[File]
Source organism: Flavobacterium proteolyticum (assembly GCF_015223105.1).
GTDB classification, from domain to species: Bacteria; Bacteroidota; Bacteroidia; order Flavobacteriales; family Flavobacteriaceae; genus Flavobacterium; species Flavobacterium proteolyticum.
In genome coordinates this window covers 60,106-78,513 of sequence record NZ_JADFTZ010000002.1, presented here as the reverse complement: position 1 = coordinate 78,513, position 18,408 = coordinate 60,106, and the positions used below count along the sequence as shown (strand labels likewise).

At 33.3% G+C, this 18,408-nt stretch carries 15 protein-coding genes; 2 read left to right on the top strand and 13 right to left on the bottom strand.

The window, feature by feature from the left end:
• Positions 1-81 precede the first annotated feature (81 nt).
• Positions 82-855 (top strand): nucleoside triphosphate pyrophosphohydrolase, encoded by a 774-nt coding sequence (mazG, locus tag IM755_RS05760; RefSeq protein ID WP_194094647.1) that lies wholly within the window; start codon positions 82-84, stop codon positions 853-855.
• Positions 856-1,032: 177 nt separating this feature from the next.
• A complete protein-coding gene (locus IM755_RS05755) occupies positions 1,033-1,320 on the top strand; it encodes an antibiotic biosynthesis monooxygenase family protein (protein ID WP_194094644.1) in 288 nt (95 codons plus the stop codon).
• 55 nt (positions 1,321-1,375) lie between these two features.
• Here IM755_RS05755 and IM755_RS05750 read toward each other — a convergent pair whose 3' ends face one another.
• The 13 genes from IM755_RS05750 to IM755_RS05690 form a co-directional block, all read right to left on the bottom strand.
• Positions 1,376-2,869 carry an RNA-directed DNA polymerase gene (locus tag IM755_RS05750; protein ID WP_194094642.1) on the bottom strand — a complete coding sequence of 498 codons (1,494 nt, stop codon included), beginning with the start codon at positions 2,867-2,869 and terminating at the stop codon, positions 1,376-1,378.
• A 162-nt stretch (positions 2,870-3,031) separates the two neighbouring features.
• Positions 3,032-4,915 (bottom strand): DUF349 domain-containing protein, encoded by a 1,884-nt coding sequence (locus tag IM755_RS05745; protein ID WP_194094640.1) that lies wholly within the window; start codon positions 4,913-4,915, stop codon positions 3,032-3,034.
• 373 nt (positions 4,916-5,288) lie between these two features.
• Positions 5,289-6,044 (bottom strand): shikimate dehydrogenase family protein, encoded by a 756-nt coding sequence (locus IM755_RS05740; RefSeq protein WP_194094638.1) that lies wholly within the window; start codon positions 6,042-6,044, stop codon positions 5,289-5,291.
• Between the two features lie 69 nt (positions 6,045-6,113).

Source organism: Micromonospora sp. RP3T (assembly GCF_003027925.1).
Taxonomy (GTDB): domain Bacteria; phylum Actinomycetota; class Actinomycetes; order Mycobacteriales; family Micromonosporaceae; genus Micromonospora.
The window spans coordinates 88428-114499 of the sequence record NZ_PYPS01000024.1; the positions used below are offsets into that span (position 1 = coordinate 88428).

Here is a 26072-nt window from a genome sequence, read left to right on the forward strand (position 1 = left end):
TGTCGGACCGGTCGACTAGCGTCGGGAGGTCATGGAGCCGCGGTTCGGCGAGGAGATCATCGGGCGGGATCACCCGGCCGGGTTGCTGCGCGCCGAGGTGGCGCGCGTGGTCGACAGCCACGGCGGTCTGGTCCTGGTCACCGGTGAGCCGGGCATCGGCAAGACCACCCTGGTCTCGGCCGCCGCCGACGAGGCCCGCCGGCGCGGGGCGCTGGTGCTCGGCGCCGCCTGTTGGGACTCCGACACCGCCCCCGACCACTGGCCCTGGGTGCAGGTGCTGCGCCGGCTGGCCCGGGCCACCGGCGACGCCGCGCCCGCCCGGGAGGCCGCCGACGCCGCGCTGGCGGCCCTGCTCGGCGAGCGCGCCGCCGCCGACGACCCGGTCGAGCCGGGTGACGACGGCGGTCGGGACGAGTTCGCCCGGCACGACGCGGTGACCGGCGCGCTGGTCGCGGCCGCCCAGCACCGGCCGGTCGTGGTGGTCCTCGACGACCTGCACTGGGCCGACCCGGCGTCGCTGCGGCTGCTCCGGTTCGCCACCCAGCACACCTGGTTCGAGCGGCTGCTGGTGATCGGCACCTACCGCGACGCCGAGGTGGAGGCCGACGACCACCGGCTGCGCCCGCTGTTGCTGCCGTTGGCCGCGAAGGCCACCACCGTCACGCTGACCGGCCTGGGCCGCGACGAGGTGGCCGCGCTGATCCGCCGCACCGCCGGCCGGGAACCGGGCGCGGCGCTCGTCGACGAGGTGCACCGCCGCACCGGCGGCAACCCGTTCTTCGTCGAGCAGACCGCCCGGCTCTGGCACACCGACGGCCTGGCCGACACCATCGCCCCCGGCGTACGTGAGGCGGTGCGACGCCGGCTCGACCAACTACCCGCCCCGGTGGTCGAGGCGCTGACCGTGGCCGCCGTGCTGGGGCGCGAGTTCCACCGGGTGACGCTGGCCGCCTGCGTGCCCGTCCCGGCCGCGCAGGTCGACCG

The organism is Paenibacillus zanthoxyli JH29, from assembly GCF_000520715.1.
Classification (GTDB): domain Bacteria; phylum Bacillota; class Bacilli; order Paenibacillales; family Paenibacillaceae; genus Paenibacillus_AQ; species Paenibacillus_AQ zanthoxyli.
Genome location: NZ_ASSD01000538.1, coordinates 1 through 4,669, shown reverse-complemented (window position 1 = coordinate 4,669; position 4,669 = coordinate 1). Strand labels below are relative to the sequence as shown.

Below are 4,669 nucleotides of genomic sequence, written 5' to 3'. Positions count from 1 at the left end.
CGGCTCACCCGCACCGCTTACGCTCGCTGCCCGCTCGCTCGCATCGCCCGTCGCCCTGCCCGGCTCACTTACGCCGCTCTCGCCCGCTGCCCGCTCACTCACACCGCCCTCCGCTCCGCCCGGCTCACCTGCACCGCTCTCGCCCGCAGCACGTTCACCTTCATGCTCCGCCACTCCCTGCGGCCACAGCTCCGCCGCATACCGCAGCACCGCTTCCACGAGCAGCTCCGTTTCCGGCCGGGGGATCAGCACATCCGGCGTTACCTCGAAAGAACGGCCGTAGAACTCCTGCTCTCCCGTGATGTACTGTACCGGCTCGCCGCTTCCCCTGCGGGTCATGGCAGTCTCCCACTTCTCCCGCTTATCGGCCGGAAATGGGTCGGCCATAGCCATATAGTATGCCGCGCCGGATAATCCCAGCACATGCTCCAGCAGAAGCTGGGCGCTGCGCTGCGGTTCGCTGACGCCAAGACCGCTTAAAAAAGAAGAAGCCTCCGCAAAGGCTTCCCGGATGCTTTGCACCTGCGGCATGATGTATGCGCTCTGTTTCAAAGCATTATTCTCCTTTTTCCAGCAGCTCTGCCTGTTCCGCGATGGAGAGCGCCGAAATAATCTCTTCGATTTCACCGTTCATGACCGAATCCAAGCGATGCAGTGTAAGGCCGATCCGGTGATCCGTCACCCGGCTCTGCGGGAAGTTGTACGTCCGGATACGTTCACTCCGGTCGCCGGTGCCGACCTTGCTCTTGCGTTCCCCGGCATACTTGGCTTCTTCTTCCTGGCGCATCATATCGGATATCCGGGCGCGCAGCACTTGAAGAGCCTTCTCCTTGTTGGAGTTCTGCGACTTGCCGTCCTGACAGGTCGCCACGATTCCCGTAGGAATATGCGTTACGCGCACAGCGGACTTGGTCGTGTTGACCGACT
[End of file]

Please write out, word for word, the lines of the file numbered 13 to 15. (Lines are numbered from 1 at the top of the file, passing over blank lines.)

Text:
• Positions 1,376-2,869 carry an RNA-directed DNA polymerase gene (locus tag IM755_RS05750; protein ID WP_194094642.1) on the bottom strand — a complete coding sequence of 498 codons (1,494 nt, stop codon included), beginning with the start codon at positions 2,867-2,869 and terminating at the stop codon, positions 1,376-1,378.
• A 162-nt stretch (positions 2,870-3,031) separates the two neighbouring features.
• Positions 3,032-4,915 (bottom strand): DUF349 domain-containing protein, encoded by a 1,884-nt coding sequence (locus tag IM755_RS05745; protein ID WP_194094640.1) that lies wholly within the window; start codon positions 4,913-4,915, stop codon positions 3,032-3,034.